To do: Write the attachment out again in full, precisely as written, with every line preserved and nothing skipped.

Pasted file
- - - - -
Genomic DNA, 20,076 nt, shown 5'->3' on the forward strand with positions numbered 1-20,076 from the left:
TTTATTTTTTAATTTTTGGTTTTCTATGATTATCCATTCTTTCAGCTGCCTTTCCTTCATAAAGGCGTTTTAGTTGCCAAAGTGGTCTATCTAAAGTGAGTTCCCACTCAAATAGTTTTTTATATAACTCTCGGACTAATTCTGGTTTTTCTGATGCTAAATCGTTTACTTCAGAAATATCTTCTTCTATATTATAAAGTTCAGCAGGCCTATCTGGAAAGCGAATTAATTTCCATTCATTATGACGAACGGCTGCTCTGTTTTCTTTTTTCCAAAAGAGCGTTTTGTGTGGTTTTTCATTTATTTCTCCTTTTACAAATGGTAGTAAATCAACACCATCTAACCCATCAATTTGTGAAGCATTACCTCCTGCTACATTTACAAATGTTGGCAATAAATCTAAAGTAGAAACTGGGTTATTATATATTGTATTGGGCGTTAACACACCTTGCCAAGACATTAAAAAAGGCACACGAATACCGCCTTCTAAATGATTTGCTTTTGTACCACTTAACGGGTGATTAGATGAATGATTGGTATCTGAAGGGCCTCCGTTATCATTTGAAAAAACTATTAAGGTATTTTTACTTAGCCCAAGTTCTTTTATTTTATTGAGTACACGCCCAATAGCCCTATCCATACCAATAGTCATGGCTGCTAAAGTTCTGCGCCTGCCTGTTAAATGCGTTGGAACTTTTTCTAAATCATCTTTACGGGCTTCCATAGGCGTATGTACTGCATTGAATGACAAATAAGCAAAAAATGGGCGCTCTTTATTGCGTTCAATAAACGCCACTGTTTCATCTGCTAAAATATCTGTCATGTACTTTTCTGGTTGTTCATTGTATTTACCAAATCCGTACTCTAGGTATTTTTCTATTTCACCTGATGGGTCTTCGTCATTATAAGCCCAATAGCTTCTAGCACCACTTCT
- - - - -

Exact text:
Genomic DNA, 20,076 nt, shown 5'->3' on the forward strand with positions numbered 1-20,076 from the left:
TTTATTTTTTAATTTTTGGTTTTCTATGATTATCCATTCTTTCAGCTGCCTTTCCTTCATAAAGGCGTTTTAGTTGCCAAAGTGGTCTATCTAAAGTGAGTTCCCACTCAAATAGTTTTTTATATAACTCTCGGACTAATTCTGGTTTTTCTGATGCTAAATCGTTTACTTCAGAAATATCTTCTTCTATATTATAAAGTTCAGCAGGCCTATCTGGAAAGCGAATTAATTTCCATTCATTATGACGAACGGCTGCTCTGTTTTCTTTTTTCCAAAAGAGCGTTTTGTGTGGTTTTTCATTTATTTCTCCTTTTACAAATGGTAGTAAATCAACACCATCTAACCCATCAATTTGTGAAGCATTACCTCCTGCTACATTTACAAATGTTGGCAATAAATCTAAAGTAGAAACTGGGTTATTATATATTGTATTGGGCGTTAACACACCTTGCCAAGACATTAAAAAAGGCACACGAATACCGCCTTCTAAATGATTTGCTTTTGTACCACTTAACGGGTGATTAGATGAATGATTGGTATCTGAAGGGCCTCCGTTATCATTTGAAAAAACTATTAAGGTATTTTTACTTAGCCCAAGTTCTTTTATTTTATTGAGTACACGCCCAATAGCCCTATCCATACCAATAGTCATGGCTGCTAAAGTTCTGCGCCTGCCTGTTAAATGCGTTGGAACTTTTTCTAAATCATCTTTACGGGCTTCCATAGGCGTATGTACTGCATTGAATGACAAATAAGCAAAAAATGGGCGCTCTTTATTGCGTTCAATAAACGCCACTGTTTCATCTGCTAAAATATCTGTCATGTACTTTTCTGGTTGTTCATTGTATTTACCAAATCCGTACTCTAGGTATTTTTCTATTTCACCTGATGGGTCTTCGTCATTATAAGCCCAATAGCTTCTAGCACCACTTCT